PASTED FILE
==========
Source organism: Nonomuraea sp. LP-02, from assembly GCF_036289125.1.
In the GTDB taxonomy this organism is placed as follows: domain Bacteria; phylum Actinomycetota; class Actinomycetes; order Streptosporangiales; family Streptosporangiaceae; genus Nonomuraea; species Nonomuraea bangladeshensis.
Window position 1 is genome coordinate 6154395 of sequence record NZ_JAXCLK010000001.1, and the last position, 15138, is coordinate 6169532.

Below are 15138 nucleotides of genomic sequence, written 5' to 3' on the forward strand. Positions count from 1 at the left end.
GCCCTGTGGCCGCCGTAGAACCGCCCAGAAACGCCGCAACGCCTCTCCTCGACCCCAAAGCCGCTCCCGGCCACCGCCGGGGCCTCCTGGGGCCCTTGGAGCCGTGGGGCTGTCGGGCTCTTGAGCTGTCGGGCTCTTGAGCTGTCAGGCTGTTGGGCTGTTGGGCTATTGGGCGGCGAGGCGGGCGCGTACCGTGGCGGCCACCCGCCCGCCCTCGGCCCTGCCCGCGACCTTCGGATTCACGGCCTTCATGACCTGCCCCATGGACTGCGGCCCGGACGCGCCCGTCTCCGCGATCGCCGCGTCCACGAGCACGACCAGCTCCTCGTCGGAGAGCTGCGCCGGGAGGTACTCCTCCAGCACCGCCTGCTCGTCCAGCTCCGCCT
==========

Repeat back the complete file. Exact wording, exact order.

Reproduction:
Source organism: Nonomuraea sp. LP-02, from assembly GCF_036289125.1.
In the GTDB taxonomy this organism is placed as follows: domain Bacteria; phylum Actinomycetota; class Actinomycetes; order Streptosporangiales; family Streptosporangiaceae; genus Nonomuraea; species Nonomuraea bangladeshensis.
Window position 1 is genome coordinate 6154395 of sequence record NZ_JAXCLK010000001.1, and the last position, 15138, is coordinate 6169532.

Below are 15138 nucleotides of genomic sequence, written 5' to 3' on the forward strand. Positions count from 1 at the left end.
GCCCTGTGGCCGCCGTAGAACCGCCCAGAAACGCCGCAACGCCTCTCCTCGACCCCAAAGCCGCTCCCGGCCACCGCCGGGGCCTCCTGGGGCCCTTGGAGCCGTGGGGCTGTCGGGCTCTTGAGCTGTCGGGCTCTTGAGCTGTCAGGCTGTTGGGCTGTTGGGCTATTGGGCGGCGAGGCGGGCGCGTACCGTGGCGGCCACCCGCCCGCCCTCGGCCCTGCCCGCGACCTTCGGATTCACGGCCTTCATGACCTGCCCCATGGACTGCGGCCCGGACGCGCCCGTCTCCGCGATCGCCGCGTCCACGAGCACGACCAGCTCCTCGTCGGAGAGCTGCGCCGGGAGGTACTCCTCCAGCACCGCCTGCTCGTCCAGCTCCGCCT